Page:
Coaches, Players Favor Thrills of Football over Injury Risks

by Tom Pedulla

Steve Yurek lacked what he needed most when he was hired before last season to coach the varsity football team at Irvington High School – players.

He inherited a program with an 18-member roster, two above the required number on game day. That was cutting it too close. He responded by posting notices around town encouraging youngsters to play and by meeting with as many parents as possible.

“I tell them ‘I’m going to take care of your son as if he’s my own,’” Yurek said, adding, “Our priority is not so much winning and losing. It’s to keep the kids healthy.”

Irvington’s roster numbers 28 this season. Yurek’s uphill climb to reach that level illustrates the difficulty some local coaches face amid increasing fears about potential devastating long-term effects from repeated concussions.

Sean McCarthy has two sons who play major roles on the Sleepy Hollow varsity, quarterback Sean and Luke, a cornerback. He admitted the games are difficult for him and his wife, Diane, to watch.

“You’re a nervous wreck from the kickoff until the end,” the father said.

The McCarthy’s wince when Sean, who is passionate about football, speaks of his desire to continue in college. “Only because of the size of the opponents and the strength of some of these athletes, it’s really scary,” McCarthy said.

At the same time, he said he and Diane have come to believe that football is helping their sons to become better men.

“They are not just learning football,” he said. “My wife and I like it that they are being taught life lessons.”

According to Yurek, he constantly draws on his playing days.

“It is a sport where you practice more for every game and you get the most out of it,” he said. “It’s a team sport. It’s not an individual sport, and you have to sacrifice a lot of time. But when you get those big wins and those big games, there is nothing like it.”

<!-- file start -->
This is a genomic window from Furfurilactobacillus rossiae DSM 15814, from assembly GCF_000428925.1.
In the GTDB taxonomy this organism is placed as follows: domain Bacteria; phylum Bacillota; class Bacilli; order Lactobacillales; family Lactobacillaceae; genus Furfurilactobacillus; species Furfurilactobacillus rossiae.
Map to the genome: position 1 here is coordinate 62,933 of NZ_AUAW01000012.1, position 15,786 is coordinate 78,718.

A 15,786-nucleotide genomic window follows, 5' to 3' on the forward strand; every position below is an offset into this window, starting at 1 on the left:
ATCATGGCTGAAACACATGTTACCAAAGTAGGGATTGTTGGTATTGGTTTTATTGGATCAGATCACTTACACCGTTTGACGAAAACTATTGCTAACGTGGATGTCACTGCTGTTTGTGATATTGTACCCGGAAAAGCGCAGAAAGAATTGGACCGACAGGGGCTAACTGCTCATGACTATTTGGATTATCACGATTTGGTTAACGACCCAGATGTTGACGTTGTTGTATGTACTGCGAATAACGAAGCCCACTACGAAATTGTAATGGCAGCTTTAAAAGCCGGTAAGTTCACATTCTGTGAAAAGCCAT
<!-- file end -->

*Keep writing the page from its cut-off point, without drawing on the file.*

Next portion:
Players depend on one another for team success. If one fails, the result can be negative yardage on offense or perhaps a crucial touchdown on defense. Many players relish that aspect of the sport.

“I really choose to keep coming back every year because of the brotherhood you build on the field,” said William Waterhouse, who lives in Briarcliff and is a standout senior running back at Hackley School. “You can’t build that brotherhood anywhere else. If it were up to me, I would come back for another four years.”

Coaches and players emphasized vast differences between youth and high school football and what occurs at advanced levels.

“There’s definitely some major concern about head injuries,” said Jim Moran, who oversees 30 players as Dobbs Ferry’s varsity coach. “I have children of my own and they play football. I think the rewards far outweigh the risks. If you grow up and play high school football and after that you don’t play at the college or pro level, I think the risk of any kind of significant injury is very low.”

There is extremely little contact at local high school practices, if any. Most players lack the size, speed and strength that contributes to the punishing hits that can result in concussions in the NFL. Coaches have changed the way tackling is approached.

“Players used to be taught to get your head on the football. What that led to was players leading with their head,” said Simon Berk, who has 31 players at Hackley. “Now, in the way we teach the game and structure practices, it is fundamentally different.”

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